My Favourite Live Album – Bring On The Night – Sting

I love The Police. Stewart Copeland is my absolute number one drumming hero. To be blessed with even a snippet of this deftness and finesse at the skins is the stuff of my dreams.

The Police were well and truly disbanded by the time I was really getting into them. But I continued to love Sting’s solo work and bought the Dream Of The Blue Turtles as soon as it was released.

I have no recollection of what brought me to the decision to buy Bring On The Night. I may have heard a track aired on radio. Or perhaps it was on special offer at the time. Or perhaps the local library had a copy and I borrowed it and fell in love? My mind is sketchy as to the circumstances now.

But I remember playing it often on breezy balmy nights.

A favourite track from it? It’s hard to pick just one.

At the time “I Burn For You” was. I found it just…emotionally beautiful. Full of yearning and longing. I may have been a tender 15 soon to be 16 when it was released…but as a teenage girl, I already felt I had those yearnings and longings. The song would bring me to tears.

We Work The Black Seam…it had such atmosphere to it compared to the studio version (which I love too).

Down So Long – it’s just so much fun. And I actually used to sing along even to the band namechecks. And I took particular notice of “on the drums Omar Hakim!” In the days before the Internet, I wanted to know more about him. What other bands had he played for? Was he a session drummer? Or was he with a band? How long had he been playing? Etc, etc. Sting has worked with the best drummers in the world. Honestly. He knows how to pick them. Then again, a bass player is always going to want to have the best drummers to play with.

But the favourite now (as it was also then)? Tea In The Sahara – I loved this version so much more than what was on Synchronicity. It was always so beautifully melancholic and so full of emotion.

So, there we are. Probably as about as obscure as you can go for a live album favourite.

By and large, live albums have never done much for me other than to turn me off the idea of going to gigs. NOTHING and I mean NOTHING beats being there. And few live albums ever gave me the sense of wanting to go to a gig from listening to it. In actual fact most manage to put me off the idea of live music and the gig experience.

This album is one that actually made me want to go to a gig.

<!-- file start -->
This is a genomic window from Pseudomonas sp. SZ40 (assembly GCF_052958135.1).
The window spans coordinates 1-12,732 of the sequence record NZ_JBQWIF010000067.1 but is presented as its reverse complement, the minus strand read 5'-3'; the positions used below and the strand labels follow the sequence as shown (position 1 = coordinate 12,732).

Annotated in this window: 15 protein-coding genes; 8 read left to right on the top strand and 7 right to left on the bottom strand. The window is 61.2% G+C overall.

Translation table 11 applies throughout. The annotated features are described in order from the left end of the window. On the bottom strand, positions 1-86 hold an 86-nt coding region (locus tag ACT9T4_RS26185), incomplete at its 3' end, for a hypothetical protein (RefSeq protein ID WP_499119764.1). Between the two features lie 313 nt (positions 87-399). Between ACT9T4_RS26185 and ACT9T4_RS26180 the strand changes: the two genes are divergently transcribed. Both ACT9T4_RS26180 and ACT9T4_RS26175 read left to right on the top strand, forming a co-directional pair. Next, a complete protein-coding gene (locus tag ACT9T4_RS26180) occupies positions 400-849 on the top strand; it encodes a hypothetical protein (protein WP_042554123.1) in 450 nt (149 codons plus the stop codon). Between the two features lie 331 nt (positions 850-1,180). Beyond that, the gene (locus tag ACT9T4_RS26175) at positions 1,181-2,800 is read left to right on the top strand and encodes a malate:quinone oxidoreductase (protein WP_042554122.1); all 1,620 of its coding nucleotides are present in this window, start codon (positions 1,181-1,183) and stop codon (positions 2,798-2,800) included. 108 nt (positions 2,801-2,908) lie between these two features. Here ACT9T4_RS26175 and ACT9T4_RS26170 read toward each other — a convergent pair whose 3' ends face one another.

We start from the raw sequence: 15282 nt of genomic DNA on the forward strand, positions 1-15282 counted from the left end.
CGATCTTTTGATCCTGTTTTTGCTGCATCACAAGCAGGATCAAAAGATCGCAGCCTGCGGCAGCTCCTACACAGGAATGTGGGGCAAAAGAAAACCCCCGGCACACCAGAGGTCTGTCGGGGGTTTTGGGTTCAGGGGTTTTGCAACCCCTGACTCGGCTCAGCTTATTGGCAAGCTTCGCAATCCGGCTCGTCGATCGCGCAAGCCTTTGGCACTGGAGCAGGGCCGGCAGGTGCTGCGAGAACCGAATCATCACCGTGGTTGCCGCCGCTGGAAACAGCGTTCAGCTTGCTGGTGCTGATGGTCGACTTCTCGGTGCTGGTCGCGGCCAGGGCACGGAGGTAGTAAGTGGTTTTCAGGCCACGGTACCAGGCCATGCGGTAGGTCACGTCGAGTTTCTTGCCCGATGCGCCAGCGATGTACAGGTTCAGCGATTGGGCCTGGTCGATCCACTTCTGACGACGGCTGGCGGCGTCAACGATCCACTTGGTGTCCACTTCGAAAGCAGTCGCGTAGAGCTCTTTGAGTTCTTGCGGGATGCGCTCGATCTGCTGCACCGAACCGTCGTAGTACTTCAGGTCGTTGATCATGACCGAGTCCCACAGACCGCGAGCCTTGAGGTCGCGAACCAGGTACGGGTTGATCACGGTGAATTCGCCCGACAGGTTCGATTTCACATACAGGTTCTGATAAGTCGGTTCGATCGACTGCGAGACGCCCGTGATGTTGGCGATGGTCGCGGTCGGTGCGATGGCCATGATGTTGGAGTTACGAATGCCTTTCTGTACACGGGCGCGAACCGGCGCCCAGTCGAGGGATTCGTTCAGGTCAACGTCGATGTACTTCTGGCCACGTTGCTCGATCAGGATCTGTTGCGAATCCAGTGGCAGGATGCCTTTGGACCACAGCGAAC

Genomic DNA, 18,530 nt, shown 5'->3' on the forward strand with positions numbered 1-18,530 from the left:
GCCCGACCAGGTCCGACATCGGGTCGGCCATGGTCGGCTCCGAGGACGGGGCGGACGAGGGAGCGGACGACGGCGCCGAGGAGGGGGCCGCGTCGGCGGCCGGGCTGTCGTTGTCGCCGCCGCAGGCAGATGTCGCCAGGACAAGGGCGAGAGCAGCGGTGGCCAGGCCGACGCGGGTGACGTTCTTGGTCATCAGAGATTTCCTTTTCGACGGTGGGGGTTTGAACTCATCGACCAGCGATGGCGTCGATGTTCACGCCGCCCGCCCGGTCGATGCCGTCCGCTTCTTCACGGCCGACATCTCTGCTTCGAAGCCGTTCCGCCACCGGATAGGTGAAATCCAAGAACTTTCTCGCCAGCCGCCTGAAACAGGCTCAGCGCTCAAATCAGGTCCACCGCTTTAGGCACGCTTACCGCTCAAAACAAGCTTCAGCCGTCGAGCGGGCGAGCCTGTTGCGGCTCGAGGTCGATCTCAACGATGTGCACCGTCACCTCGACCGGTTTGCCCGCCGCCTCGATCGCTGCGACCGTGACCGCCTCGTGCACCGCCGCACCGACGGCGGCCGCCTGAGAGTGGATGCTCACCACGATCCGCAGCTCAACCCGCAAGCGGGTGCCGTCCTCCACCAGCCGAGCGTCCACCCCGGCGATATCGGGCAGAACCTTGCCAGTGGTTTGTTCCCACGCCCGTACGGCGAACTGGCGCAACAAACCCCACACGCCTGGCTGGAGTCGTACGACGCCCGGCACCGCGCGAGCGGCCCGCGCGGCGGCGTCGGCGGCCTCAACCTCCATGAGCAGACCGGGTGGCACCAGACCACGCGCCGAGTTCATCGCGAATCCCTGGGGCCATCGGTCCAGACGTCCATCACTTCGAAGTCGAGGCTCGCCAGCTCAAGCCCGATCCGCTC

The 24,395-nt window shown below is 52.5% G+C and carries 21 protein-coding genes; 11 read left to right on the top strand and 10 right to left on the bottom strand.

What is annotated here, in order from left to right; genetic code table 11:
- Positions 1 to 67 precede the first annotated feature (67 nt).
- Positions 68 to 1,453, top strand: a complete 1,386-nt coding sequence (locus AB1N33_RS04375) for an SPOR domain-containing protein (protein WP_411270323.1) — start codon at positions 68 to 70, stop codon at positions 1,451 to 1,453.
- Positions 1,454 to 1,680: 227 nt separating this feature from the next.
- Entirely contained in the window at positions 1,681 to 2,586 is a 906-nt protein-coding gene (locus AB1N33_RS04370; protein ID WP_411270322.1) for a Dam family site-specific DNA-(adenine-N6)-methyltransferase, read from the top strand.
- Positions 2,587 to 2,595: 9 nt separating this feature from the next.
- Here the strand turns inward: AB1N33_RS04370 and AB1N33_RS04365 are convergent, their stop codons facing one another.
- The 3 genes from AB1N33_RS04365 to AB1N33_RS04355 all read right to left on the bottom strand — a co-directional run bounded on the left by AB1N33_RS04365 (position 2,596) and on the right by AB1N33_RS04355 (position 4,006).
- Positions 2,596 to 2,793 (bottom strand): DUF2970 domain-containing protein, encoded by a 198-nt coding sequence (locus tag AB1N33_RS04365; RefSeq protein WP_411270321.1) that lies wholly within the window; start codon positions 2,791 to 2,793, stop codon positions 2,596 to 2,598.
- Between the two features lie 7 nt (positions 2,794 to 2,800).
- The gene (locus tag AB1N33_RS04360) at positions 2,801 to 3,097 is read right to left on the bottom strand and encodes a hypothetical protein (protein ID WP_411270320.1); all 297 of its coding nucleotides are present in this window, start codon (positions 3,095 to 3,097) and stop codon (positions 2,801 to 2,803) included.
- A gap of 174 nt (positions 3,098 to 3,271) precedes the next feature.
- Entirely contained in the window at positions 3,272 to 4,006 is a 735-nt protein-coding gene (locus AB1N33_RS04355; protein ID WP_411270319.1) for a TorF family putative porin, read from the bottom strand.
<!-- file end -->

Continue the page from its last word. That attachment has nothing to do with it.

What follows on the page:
As for an overall favourite live track? My favourite live track of all is this…”Angel or devil, I don’t care, for in front of that door there is….. ‘ME! ME! ME! ME!'”

Sheer Art Attack – The Art Rock Side Of Glam In 1973

From the current edition of Record Collector – a look at the “men from outer space” art rock side of the glam genre at the peak of its power in 1973, as seen from the prespective of Kevin Godley.

David Bowie – Ziggy’s Summer Holiday – The Making Of Pin-Ups – Classic Rock Magazine

I haven’t read it yet, but I’m looking forward to. I LOVE the Pin-Ups album! It devides Bowie fans…but I think he and Ronno make one of the best “covers” albums that exists.

Roxy Reviews – All That Glitters In Glam Is Still Gold

I was listening into Billy Sloan’s show last night and he was talking about fellow music journo/music presenter David Hepworth and his belief that 1971 was the most creatively rich year in the history of rock music. But when I read this review of Roxy Music’s first two albums, it would seem – at least as far as the UK goes – that it would be more like 1972/3.

I have been fully aware since very early on in my mega Minds fandom what a major influence Roxy Music was on them…detectible in Mick MacNeil’s synth playing, and Jim’s crooning Ferry-esque voice – most likely indirect influences in sound rather than brazen pastiche.

But, unlike Bowie, who I explored via my own way to him, I never felt a huge urge to dive into Roxy. Until I read this review on their first two albums.

Only very recently (the day after the album signing at the HMV in Glasgow, in fact) did Jim share a picture of Roxy’s reissued debut adorning the vinyl section next to Walk Between Worlds and the “wow” factor of the inner 13 year old boy Kerr was wonderfully palpable with the words.

Even that was not enough of a pull to have me exploring their sound. I have been exposed to elements over the years, of course…Virginia Plain, Ladytron, The Strand all making enough impact on me to be able conjure them up for replay in my internal turntable. But having read this review this evening, I feel as though I must “pull my finger out” and sonically explore!

This is what good writing can do! It can open the mind to something it has been, until prior, closed off to exploring or examining. Even despite something usually intoxicating and magnetic enough to pique interest with things on all other occasions not being able generate the interest.

Congratulations on a stellar job Sophia Deboick – you have managed to achieve something that Jim has failed to do in almost 4 years on influence…get me interested enough in Roxy Music to explore their beginnings. You, my dear, deserve a medal! 🙂